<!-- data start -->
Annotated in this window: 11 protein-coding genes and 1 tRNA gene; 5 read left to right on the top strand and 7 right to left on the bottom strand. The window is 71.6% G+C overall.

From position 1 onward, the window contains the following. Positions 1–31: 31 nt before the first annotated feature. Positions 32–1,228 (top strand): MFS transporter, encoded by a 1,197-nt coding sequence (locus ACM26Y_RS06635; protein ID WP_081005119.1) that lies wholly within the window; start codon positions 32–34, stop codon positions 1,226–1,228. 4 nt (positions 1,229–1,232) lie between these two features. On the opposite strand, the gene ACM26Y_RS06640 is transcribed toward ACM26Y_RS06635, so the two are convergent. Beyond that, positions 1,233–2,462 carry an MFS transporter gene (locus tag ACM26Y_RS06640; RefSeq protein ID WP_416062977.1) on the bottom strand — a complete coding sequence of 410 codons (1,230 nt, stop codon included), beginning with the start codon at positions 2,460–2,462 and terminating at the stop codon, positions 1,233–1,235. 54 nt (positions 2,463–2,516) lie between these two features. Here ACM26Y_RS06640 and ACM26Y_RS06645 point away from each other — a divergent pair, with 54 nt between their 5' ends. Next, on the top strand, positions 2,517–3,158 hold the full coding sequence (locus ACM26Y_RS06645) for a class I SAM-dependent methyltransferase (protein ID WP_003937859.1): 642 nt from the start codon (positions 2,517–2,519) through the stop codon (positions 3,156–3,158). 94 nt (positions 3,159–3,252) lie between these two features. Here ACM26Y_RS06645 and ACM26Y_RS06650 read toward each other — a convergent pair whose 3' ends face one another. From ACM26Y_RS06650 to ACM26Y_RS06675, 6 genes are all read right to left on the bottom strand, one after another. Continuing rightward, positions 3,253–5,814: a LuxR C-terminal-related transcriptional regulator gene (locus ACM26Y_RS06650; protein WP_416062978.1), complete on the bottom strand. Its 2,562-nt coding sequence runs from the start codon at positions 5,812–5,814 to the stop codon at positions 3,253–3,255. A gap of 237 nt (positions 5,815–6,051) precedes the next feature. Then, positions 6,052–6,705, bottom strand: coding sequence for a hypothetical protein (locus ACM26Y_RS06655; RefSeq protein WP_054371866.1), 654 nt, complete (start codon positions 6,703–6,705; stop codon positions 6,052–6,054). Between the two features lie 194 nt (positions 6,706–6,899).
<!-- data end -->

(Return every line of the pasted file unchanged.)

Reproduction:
Annotated in this window: 11 protein-coding genes and 1 tRNA gene; 5 read left to right on the top strand and 7 right to left on the bottom strand. The window is 71.6% G+C overall.

From position 1 onward, the window contains the following. Positions 1–31: 31 nt before the first annotated feature. Positions 32–1,228 (top strand): MFS transporter, encoded by a 1,197-nt coding sequence (locus ACM26Y_RS06635; protein ID WP_081005119.1) that lies wholly within the window; start codon positions 32–34, stop codon positions 1,226–1,228. 4 nt (positions 1,229–1,232) lie between these two features. On the opposite strand, the gene ACM26Y_RS06640 is transcribed toward ACM26Y_RS06635, so the two are convergent. Beyond that, positions 1,233–2,462 carry an MFS transporter gene (locus tag ACM26Y_RS06640; RefSeq protein ID WP_416062977.1) on the bottom strand — a complete coding sequence of 410 codons (1,230 nt, stop codon included), beginning with the start codon at positions 2,460–2,462 and terminating at the stop codon, positions 1,233–1,235. 54 nt (positions 2,463–2,516) lie between these two features. Here ACM26Y_RS06640 and ACM26Y_RS06645 point away from each other — a divergent pair, with 54 nt between their 5' ends. Next, on the top strand, positions 2,517–3,158 hold the full coding sequence (locus ACM26Y_RS06645) for a class I SAM-dependent methyltransferase (protein ID WP_003937859.1): 642 nt from the start codon (positions 2,517–2,519) through the stop codon (positions 3,156–3,158). 94 nt (positions 3,159–3,252) lie between these two features. Here ACM26Y_RS06645 and ACM26Y_RS06650 read toward each other — a convergent pair whose 3' ends face one another. From ACM26Y_RS06650 to ACM26Y_RS06675, 6 genes are all read right to left on the bottom strand, one after another. Continuing rightward, positions 3,253–5,814: a LuxR C-terminal-related transcriptional regulator gene (locus ACM26Y_RS06650; protein WP_416062978.1), complete on the bottom strand. Its 2,562-nt coding sequence runs from the start codon at positions 5,812–5,814 to the stop codon at positions 3,253–3,255. A gap of 237 nt (positions 5,815–6,051) precedes the next feature. Then, positions 6,052–6,705, bottom strand: coding sequence for a hypothetical protein (locus ACM26Y_RS06655; RefSeq protein WP_054371866.1), 654 nt, complete (start codon positions 6,703–6,705; stop codon positions 6,052–6,054). Between the two features lie 194 nt (positions 6,706–6,899).